“The market here is actually outpacing the standards, and so the utilities really have to think about what you have to do to solve the problems if the standards aren’t there,” he said.

Geographic isolation drives challenges — and innovation

A major challenge for Hawaii’s utilities and regulators is creating market structures and programs that simultaneously create new demand, while cutting rates, Oshima and other island officials told the SEPA mission. Customer solutions must also provide grid solutions, such as Oshima’s idea to create new demand — and cut carbon emissions — through EV programs.

Another example, the Kauai Island Utility Cooperative (KIUC), the small electric cooperative that provides power on Kauai, recently announced a pilot program that would offer solar owners time-of-use rates with a 25-percent discount for daytime energy use. The goal here is to build demand during peak times of solar production, soaking up some of the excess power on the system.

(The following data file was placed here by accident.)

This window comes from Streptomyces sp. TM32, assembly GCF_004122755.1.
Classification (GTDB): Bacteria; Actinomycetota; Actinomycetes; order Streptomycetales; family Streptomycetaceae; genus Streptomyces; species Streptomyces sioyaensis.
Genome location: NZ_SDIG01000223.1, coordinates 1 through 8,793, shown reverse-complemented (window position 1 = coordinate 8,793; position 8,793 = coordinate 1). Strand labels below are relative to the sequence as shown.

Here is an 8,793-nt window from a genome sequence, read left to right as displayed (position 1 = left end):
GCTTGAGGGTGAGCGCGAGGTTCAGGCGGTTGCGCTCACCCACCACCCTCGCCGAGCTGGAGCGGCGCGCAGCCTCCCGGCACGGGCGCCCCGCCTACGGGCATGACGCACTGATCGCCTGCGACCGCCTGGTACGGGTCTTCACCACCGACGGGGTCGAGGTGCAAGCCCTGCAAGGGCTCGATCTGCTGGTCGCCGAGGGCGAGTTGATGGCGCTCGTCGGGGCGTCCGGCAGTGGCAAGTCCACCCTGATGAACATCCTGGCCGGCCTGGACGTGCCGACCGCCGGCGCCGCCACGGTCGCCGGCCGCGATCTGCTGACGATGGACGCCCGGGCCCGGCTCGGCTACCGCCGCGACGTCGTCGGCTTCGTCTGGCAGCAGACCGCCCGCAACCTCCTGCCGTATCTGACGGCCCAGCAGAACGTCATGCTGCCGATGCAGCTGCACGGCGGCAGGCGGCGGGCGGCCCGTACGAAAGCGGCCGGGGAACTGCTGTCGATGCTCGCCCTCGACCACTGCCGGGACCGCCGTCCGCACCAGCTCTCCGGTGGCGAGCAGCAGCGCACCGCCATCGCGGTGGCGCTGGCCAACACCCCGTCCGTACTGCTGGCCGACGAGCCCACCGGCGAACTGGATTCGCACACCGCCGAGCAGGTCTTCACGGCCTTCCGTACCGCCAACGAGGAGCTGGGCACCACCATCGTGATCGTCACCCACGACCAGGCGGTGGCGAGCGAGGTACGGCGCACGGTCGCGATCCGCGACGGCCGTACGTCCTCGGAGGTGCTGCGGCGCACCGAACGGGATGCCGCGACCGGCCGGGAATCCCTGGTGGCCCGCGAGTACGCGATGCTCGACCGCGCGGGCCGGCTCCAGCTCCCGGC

But, the SEPA mission heard from a number of officials, the key difference between Hawaiian and mainland energy systems is the islands’ geographic isolation. By necessity, each Hawaiian island must be energy self-sufficient, which in turn means being more flexible and open to risk and experimentation than mainland energy systems.

“We’re 2,400 miles to our closest neighbor, San Francisco,” Oshima said. “So when we need power we can’t ask for help, and when we produce too much we can’t export. We have to find uses for it.”

Each of the state’s six main islands also has its own grid — all running on a much smaller scale than on the mainland — said Mike Champley, a member of the state’s Public Utilities Commission (PUC) and former senior vice president at DTE Energy in Michigan.

With no interstate connections, the islands are not subject to federal or other national grid regulations, so reliability and power frequency standards are based on a wider range of what constitutes acceptable service levels, he said.